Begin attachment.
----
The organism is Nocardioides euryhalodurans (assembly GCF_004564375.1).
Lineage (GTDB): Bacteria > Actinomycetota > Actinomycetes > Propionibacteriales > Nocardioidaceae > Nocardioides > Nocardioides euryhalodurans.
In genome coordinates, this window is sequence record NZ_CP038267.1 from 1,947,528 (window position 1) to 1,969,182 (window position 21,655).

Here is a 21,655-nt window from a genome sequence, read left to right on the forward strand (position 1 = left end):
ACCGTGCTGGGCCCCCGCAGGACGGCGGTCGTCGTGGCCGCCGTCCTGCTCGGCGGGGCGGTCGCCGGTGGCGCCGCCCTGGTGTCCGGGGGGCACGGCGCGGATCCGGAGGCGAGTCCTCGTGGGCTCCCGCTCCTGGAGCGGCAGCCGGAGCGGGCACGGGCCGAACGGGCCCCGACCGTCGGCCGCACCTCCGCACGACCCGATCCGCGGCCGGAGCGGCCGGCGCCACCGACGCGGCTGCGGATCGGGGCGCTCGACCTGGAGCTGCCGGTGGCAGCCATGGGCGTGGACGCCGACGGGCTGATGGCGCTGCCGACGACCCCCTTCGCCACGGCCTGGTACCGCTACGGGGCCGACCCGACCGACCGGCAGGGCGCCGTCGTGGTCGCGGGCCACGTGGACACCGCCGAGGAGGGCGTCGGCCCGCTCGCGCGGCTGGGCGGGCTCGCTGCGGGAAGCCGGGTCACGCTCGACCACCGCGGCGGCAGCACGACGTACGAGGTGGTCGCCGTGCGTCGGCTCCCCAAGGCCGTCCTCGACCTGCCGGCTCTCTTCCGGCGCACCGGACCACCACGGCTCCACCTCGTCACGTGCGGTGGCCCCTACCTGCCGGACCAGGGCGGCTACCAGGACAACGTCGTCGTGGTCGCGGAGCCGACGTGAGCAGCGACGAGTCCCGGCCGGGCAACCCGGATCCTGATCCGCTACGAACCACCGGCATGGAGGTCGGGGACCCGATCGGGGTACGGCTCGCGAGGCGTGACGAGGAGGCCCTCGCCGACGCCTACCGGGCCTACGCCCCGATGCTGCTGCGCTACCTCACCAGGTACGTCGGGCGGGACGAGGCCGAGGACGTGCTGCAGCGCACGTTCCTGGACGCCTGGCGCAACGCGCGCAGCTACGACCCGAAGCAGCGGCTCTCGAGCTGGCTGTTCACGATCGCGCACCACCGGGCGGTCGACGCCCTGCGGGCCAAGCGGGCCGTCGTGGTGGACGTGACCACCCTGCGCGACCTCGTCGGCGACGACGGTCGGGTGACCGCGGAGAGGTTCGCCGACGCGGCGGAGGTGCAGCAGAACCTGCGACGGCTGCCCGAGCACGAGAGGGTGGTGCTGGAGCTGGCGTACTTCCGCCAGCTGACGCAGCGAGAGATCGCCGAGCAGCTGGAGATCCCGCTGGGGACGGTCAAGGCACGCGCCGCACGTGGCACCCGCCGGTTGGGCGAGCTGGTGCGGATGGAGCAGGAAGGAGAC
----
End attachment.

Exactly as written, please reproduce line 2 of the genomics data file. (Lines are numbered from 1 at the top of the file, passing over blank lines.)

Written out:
Lineage (GTDB): Bacteria > Actinomycetota > Actinomycetes > Propionibacteriales > Nocardioidaceae > Nocardioides > Nocardioides euryhalodurans.